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Red Wings Flying High

With a Roster of All-Stars, Detroit Is Cup Favorite, Hands Down

April 04, 2002|LONNIE WHITE | TIMES STAFF WRITER

It must be nice being the Detroit Red Wings and Coach Scotty Bowman.

In a season where parity has been a way of life in the NHL, Bowman's crew of Red Wing All-Stars has sailed through the league as if it was playing pick-up teams every night.

Detroit, which last month clinched home ice throughout the playoffs, has been on cruise control since the All-Star break, and the Red Wings' 114 points are 18 more than Boston, the second-best team in the league.

"They have lots of talent with hard-core leadership," said King Coach Andy Murray, whose team will face the Red Wings tonight at Staples Center.

"Everybody always talks about all of the horses Scotty has to work with," Murray added, "but he's done an amazing job of keeping everyone happy and focused on the team goal."

And that hasn't gone unnoticed with Bowman's players.

"You go on any team in any sport that has this many stars and that would be really hard to handle," said Red Wing forward Luc Robitaille. "But he's made it click. The thing about Scotty is that he really doesn't talk much. There are times when he doesn't come on the ice for practices for a week or two. Then the next thing you know, he says something and it's like 'Wow,' everyone is listening. He really knows how to use guys. He's found a way to make us all play together."

This isn't the first time Bowman has coached a team that has dominated a regular season from start to finish. His 1976-77 Montreal Canadiens lost only eight times and went on to win the Stanley Cup.

Arguably the best coach in NHL history, Bowman is working toward an unprecedented ninth Stanley Cup, which would move him ahead of famed Montreal coach Toe Blake.

Bowman's secret has been his ability to get his players to play in his system. Working with associate coaches Dave Lewis and Barry Smith, Bowman loves to switch things up. From game to game, period to period and sometimes, shift to shift, Bowman isn't afraid to move his players around.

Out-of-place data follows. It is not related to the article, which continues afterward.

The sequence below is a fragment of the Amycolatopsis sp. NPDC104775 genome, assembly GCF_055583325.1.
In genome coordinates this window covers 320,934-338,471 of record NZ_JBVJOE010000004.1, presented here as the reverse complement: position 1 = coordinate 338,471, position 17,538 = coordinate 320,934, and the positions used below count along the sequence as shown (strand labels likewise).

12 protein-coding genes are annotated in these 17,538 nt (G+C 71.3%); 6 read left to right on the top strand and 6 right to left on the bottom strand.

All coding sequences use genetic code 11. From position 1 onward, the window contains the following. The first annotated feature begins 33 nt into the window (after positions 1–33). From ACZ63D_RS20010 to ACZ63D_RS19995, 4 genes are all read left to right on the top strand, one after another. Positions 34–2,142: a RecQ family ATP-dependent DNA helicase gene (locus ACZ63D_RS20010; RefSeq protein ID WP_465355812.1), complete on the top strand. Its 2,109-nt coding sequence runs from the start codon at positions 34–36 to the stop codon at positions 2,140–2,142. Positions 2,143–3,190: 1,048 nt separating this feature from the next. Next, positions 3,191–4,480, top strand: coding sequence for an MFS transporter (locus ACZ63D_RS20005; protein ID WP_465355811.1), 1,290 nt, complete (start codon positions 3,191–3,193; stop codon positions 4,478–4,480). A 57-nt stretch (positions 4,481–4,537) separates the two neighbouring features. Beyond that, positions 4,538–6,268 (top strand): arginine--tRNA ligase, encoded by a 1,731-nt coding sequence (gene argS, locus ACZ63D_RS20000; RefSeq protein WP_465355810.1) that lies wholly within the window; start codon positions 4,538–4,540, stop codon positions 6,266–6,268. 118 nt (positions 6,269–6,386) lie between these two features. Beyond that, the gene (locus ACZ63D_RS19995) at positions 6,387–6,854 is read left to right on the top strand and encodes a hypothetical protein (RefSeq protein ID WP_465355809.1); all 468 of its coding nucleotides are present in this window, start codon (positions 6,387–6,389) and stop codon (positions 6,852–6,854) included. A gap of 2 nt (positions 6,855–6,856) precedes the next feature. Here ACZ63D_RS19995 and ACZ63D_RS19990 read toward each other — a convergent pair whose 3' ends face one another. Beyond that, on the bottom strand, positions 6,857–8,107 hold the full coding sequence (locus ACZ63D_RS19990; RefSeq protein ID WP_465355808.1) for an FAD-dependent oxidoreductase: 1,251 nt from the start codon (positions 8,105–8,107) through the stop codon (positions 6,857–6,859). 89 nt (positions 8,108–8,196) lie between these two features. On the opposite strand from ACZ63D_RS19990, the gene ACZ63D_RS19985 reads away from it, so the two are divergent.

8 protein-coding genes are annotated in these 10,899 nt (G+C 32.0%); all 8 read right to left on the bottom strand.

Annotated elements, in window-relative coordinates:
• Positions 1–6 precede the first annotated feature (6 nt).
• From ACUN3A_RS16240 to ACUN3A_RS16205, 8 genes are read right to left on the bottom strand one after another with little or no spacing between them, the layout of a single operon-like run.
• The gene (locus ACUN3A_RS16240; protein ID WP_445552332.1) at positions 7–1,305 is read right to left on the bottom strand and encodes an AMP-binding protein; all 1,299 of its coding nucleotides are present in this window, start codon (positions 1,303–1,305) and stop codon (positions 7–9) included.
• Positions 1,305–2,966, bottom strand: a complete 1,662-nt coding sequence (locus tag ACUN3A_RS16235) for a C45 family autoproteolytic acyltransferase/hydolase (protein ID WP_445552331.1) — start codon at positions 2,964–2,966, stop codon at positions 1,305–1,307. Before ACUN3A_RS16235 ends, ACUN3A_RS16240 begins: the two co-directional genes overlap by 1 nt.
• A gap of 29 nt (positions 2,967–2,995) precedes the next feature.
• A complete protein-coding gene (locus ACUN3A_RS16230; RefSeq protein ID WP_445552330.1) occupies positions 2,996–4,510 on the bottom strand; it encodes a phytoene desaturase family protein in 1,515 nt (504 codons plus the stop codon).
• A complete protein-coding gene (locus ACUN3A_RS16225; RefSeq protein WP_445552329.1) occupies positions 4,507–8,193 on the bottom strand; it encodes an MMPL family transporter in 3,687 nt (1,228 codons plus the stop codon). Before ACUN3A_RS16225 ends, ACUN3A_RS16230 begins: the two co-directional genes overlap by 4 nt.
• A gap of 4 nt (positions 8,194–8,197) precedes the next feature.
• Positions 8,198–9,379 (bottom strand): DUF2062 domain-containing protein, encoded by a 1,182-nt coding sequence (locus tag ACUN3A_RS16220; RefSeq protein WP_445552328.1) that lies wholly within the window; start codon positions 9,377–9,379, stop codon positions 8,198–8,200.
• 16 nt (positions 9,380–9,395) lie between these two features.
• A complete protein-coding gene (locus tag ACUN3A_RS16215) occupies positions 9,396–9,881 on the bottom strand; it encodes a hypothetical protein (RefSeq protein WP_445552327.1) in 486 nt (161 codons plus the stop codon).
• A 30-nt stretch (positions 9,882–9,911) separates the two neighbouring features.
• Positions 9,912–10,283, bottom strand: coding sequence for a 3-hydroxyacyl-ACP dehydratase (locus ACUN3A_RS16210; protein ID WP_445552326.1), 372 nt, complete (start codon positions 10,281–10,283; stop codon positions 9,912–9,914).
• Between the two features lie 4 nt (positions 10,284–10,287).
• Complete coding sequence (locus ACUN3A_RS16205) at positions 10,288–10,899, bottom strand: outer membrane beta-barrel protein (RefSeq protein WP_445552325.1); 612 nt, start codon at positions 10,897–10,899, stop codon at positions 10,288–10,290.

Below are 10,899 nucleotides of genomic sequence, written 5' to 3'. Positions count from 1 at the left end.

"It doesn't matter who scores, who gets points and who does what," Robitaille said. "It's all about who wins and that's why it's working out this way. Having everyone switched around and playing with different guys, is going to be a good thing once we get into the playoffs. We're going to be a tough team to check.... We can score on every line, and that makes us very dangerous."

Detroit has been so dominant, the NHL has been forced to keep an eye on Bowman's lineups just to make sure he's following the league rule that requires coaches to put their best squad on the ice.

"We're monitoring the Red Wings' lineup selection," Frank Brown, the league's vice president of media relations, told the Chicago Tribune. "Managing your lineup to maximize your competitiveness long term is a long-standing practice.... If they pull their top power-play unit five games in a row, that's something different."

But when you're as deep as the Red Wings, how can you really tell that they're not following league guidelines when they keep winning?

In their game against the Mighty Ducks on Wednesday night at the Arrowhead Pond, the Red Wings were without All-Stars Steve Yzerman, Nicklas Lidstrom and Igor Larionov, but Detroit still has plenty in reserve. In fact, Lidstrom, last season's Norris Trophy winner as the league's top defenseman, is not even with the team for the current three-game West Coast trip just so he can rest a nagging groin injury.

"We're not giving players a rest as much as we're trying to monitor [nagging] injuries," said Bowman, who had six players participate in the league's All-Star weekend and 12 compete in the Olympics. It also doesn't help that Detroit is the only Eastern time zone team playing in the Western Conference.

"Many of the guys on our team have had to go right through without any breaks. Just nonstop."

After the Red Wings were upset by the Kings in the first round of the playoffs last season, General Manager Ken Holland decided to do some tinkering over the summer. To say his moves have worked out so far would be a major understatement.

By adding goal scorers Brett Hull and Robitaille to the mix along with six-time Vezina Trophy winner Dominik Hasek in goal, the Red Wings instantly became a favorite to win the Stanley Cup this season. After all, Detroit already had likely hall of famers Chris Chelios, Brendan Shanahan, Sergei Fedorov, Igor Larionov, Lidstrom and Yzerman.

"Guys are here for one reason, and that is to win the Cup," said Chelios, who at 40 is having a Norris Trophy type of season. "There is always pressure. Since I've been in Detroit I've felt the pressure to win because of management's statement of signing good players. By signing guys like Luc, Brett Hull and Dominik Hasek, we feel obligated to win and our play during the regular season shows that."

Based on Detroit's 51-14-9-3 record, it would be easy to assume that opposing teams haven't been giving the Red Wings much of a fight. It's been just the opposite.

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